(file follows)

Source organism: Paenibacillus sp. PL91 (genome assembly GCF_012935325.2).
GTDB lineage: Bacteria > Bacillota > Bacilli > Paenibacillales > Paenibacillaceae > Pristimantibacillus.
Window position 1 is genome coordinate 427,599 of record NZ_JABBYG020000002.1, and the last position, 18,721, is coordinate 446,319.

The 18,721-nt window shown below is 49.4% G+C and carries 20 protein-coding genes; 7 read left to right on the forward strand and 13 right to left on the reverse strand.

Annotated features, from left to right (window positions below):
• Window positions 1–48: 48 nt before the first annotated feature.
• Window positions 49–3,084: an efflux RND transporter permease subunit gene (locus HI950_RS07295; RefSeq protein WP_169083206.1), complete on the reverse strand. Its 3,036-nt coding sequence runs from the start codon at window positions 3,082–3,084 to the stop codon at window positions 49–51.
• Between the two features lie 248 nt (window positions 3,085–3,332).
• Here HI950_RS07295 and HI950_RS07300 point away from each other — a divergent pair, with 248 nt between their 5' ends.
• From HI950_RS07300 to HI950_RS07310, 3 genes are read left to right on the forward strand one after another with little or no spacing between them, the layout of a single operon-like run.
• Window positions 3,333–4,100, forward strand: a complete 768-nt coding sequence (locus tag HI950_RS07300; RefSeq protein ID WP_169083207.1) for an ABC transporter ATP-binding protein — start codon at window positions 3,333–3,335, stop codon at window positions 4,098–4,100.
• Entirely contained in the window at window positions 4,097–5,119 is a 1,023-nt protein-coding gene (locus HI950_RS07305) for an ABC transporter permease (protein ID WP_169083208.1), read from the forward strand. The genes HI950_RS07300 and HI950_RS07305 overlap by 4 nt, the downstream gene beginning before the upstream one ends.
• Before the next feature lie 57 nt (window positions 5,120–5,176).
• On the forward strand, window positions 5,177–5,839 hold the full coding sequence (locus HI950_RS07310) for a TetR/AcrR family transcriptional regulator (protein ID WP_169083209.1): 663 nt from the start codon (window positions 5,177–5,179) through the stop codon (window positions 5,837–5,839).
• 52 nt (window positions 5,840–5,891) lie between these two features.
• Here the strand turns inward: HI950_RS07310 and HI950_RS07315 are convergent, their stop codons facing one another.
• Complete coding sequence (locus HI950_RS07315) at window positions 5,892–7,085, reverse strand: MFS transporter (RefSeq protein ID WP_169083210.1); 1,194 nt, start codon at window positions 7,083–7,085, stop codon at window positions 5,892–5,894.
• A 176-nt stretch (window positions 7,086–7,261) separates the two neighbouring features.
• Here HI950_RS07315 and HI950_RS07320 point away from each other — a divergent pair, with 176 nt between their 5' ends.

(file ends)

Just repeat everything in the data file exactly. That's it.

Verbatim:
Source organism: Paenibacillus sp. PL91 (genome assembly GCF_012935325.2).
GTDB lineage: Bacteria > Bacillota > Bacilli > Paenibacillales > Paenibacillaceae > Pristimantibacillus.
Window position 1 is genome coordinate 427,599 of record NZ_JABBYG020000002.1, and the last position, 18,721, is coordinate 446,319.

The 18,721-nt window shown below is 49.4% G+C and carries 20 protein-coding genes; 7 read left to right on the forward strand and 13 right to left on the reverse strand.

Annotated features, from left to right (window positions below):
• Window positions 1–48: 48 nt before the first annotated feature.
• Window positions 49–3,084: an efflux RND transporter permease subunit gene (locus HI950_RS07295; RefSeq protein WP_169083206.1), complete on the reverse strand. Its 3,036-nt coding sequence runs from the start codon at window positions 3,082–3,084 to the stop codon at window positions 49–51.
• Between the two features lie 248 nt (window positions 3,085–3,332).
• Here HI950_RS07295 and HI950_RS07300 point away from each other — a divergent pair, with 248 nt between their 5' ends.
• From HI950_RS07300 to HI950_RS07310, 3 genes are read left to right on the forward strand one after another with little or no spacing between them, the layout of a single operon-like run.
• Window positions 3,333–4,100, forward strand: a complete 768-nt coding sequence (locus tag HI950_RS07300; RefSeq protein ID WP_169083207.1) for an ABC transporter ATP-binding protein — start codon at window positions 3,333–3,335, stop codon at window positions 4,098–4,100.
• Entirely contained in the window at window positions 4,097–5,119 is a 1,023-nt protein-coding gene (locus HI950_RS07305) for an ABC transporter permease (protein ID WP_169083208.1), read from the forward strand. The genes HI950_RS07300 and HI950_RS07305 overlap by 4 nt, the downstream gene beginning before the upstream one ends.
• Before the next feature lie 57 nt (window positions 5,120–5,176).
• On the forward strand, window positions 5,177–5,839 hold the full coding sequence (locus HI950_RS07310) for a TetR/AcrR family transcriptional regulator (protein ID WP_169083209.1): 663 nt from the start codon (window positions 5,177–5,179) through the stop codon (window positions 5,837–5,839).
• 52 nt (window positions 5,840–5,891) lie between these two features.
• Here the strand turns inward: HI950_RS07310 and HI950_RS07315 are convergent, their stop codons facing one another.
• Complete coding sequence (locus HI950_RS07315) at window positions 5,892–7,085, reverse strand: MFS transporter (RefSeq protein ID WP_169083210.1); 1,194 nt, start codon at window positions 7,083–7,085, stop codon at window positions 5,892–5,894.
• A 176-nt stretch (window positions 7,086–7,261) separates the two neighbouring features.
• Here HI950_RS07315 and HI950_RS07320 point away from each other — a divergent pair, with 176 nt between their 5' ends.